22. Gravatar of rob rob
    10. April 2010 at 11:19

    I’m going to stick with the theory that ownership bias explains why the majority of bar patrons were against the ban before the ban but for the ban after the ban. If so, a few questions:

    1. Why was permitted smoking the default position for bars? My guess is that it is only a coincidence of history: people smoked for hundreds of years before they knew it was bad their health.

    2. Imagine an alternate history in which everything else is held constant but smoking was invented only yesterday, and today a television commercial came out with Tiger Woods proudly smoking a cigarette with a caption beneath reading: “Where there’s smoke, there’s fire.” Would the default position of bars tomorrow be to permit or forbid this new thing called smoking?

    3. Before the smoking ban in bars, it was impossible to find a bar anywhere that forbid smoking. After the ban, we have places that abide by the law and smoker-speakeasies that ignore the law. So the ban has created more options for consumers, whereas the default position seemed more like a one-size-fits-all situation due to cultural inertia.

  23. Gravatar of Jason Jason
    10. April 2010 at 11:33

    Not to provide anecdotes as data, but while smoking does have its chemical pleasures and health problems, I think it is far more complicated than that. Some thoughts:

    1. Social signalling. In England and Ireland there were stories of people taking up smoking after the bans — so that they could hang out with the smokers outside. I’ve personally seen the exact same thing in Seattle.

    2. Territory. In all the bars I’ve been to across the country and in others that have smoking bans there are two kinds: bars that have a large portion of their clientele outside smoking and those that have almost zero. It’s almost like the smokers out front act as bouncers to keep “sensitive” people away.

    3. There was a sudden rash of smoking bans that after a wave of urban renewal — rich people don’t smoke and can displace the poorer residents/hipster kids from their previously dilapidated, but now trendy eateries.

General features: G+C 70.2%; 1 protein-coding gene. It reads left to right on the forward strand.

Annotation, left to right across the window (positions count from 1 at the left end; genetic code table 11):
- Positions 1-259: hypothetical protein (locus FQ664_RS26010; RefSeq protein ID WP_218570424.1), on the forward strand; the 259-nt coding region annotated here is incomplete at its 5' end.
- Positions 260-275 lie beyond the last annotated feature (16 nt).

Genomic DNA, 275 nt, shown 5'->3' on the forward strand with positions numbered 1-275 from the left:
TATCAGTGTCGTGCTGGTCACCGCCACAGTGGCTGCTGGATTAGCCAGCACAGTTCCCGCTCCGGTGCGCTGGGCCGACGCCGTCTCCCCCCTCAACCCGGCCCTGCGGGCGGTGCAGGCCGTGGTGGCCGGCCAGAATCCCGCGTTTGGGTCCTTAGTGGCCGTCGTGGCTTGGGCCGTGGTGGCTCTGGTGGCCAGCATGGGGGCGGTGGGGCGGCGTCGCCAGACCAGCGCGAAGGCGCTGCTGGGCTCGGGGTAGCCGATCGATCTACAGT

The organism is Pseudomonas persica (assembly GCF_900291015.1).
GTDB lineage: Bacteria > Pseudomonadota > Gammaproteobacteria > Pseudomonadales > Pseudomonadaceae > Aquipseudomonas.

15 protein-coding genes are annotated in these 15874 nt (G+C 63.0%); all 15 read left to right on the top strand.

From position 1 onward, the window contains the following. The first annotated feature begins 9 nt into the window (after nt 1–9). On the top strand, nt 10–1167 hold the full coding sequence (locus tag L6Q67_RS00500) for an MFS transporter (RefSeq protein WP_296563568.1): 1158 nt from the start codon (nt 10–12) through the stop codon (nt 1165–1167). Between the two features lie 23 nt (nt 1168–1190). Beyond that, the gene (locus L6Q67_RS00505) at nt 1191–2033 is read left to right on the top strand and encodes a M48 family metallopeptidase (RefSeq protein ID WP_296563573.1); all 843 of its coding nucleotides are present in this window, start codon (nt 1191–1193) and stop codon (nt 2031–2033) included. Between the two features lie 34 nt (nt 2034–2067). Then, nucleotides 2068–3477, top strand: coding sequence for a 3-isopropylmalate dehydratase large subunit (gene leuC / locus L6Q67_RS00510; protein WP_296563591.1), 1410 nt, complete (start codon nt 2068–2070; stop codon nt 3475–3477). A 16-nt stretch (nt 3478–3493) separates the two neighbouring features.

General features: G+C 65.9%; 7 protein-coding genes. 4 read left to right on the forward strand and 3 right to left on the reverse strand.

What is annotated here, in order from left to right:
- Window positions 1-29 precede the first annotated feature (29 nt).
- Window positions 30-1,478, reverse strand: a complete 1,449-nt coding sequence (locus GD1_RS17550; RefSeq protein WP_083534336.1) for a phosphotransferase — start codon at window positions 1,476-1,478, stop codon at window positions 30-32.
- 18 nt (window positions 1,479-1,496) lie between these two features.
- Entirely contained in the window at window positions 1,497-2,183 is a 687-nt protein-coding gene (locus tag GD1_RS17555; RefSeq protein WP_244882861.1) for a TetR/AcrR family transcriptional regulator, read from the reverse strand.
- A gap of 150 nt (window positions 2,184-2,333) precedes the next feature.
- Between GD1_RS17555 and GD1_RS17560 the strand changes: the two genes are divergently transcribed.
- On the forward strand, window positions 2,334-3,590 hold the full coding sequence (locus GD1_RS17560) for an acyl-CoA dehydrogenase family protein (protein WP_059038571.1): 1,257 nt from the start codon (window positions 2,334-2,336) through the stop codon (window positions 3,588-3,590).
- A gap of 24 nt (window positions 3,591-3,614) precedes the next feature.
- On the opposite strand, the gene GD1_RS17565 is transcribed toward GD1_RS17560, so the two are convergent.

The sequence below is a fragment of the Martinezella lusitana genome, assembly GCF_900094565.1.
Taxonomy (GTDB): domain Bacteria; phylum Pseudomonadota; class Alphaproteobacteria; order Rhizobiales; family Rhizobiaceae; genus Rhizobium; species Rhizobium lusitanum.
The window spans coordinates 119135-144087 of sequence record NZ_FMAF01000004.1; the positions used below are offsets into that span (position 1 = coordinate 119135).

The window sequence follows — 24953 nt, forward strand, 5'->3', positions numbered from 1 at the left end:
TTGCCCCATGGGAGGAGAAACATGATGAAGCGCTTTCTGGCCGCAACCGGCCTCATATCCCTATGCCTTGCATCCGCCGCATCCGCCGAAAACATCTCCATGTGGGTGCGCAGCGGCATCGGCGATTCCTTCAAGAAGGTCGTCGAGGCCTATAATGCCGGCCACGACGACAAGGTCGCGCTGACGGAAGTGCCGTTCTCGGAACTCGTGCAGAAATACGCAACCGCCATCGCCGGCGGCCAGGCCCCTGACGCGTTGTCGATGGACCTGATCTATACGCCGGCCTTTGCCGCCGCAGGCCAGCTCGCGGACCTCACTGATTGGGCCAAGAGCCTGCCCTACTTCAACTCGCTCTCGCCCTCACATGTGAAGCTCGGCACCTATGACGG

I think smoking bans may function more as “aggressive panhandling” laws than as any public health initiative (not that I don’t think smoking is bad for people). But it took awhile before smoking went from majority/dominant culture signalling in a 1930s urban-rural America to minority/subculture signalling in a post-1980s urban-suburban-rural America and the bans didn’t spring up until the suburban culture started to come back to reclaim urban areas.

    Of all of those cultures, suburban Americans are the most paternalistic. Gen-Xers probably seem ridiculously sensitive because they are signalling their suburban upbringing. I can assure you that the segment of that generation I hang out with smokes a lot.

  24. Gravatar of rob rob
    10. April 2010 at 11:49

    By ownership bias in this case I mean: Before the ban people valued the freedom they had to smoke in a bar or to enter a smoke-filled bar. After the ban, people value the freedom they have to enter a smoke-free bar. In either case, people value the freedom they have over the freedom they don’t. I don’t believe this is a novel idea.

  25. Gravatar of Doc Merlin Doc Merlin
    10. April 2010 at 12:08

    @rob:
    Never thought of it that way before.

  26. Gravatar of StatsGuy StatsGuy
    10. April 2010 at 12:43

    DanC:

    “So public regulation and private contracts can create very different outcomes even with zero transaction costs.”

    “Government regulation or taxes are a blunt tool that almost never create an efficient outcome.”

    I’m not sure why we’re arguing this – so let me offer the following. IF transaction costs for government were free, THEN government regulation would not be a blunt tool.

    In practice, they are not – but that has nothing to do with the theorem, that has everything to do with empirical reality.

    Coase covered this issue in his discussion of horizontal vs. vertical contracting (markets vs. firms). If transaction costs are free, choice of the organization of production does not matter. Think of government like a really big firm. Regulation is only blunt because transaction costs are not free…

    I think a lot of people have difficulty visualizing a world without transaction costs – it’s like a world without friction.

    Rob – in addition to ownership bias, also consider rational updating and risk aversion. Bar visitors know what the bar is like today. They don’t know what it’s like tomorrow (they may even have misinformation). Yet even without misinformation, uncertainty and risk aversion can cause them to prefer no ban. Once that uncertainty is resolved, the cost of risk goes away – and they may even gain new information that conflicts with prior expectations.

  27. Gravatar of DanC DanC
    10. April 2010 at 14:07

    Stats Guy

    You misunderstand Coase.

    For example
    “The ultimate thesis is that law and regulation are not as important or effective at helping people as lawyers and government planners believe (Coase 1960, p. V, 9). Coase and others like him wanted a change of approach, to put the burden of proof for positive effects on a government that was intervening in the market, by analysing the costs of action (Coase 1960, p. VIII, 23).”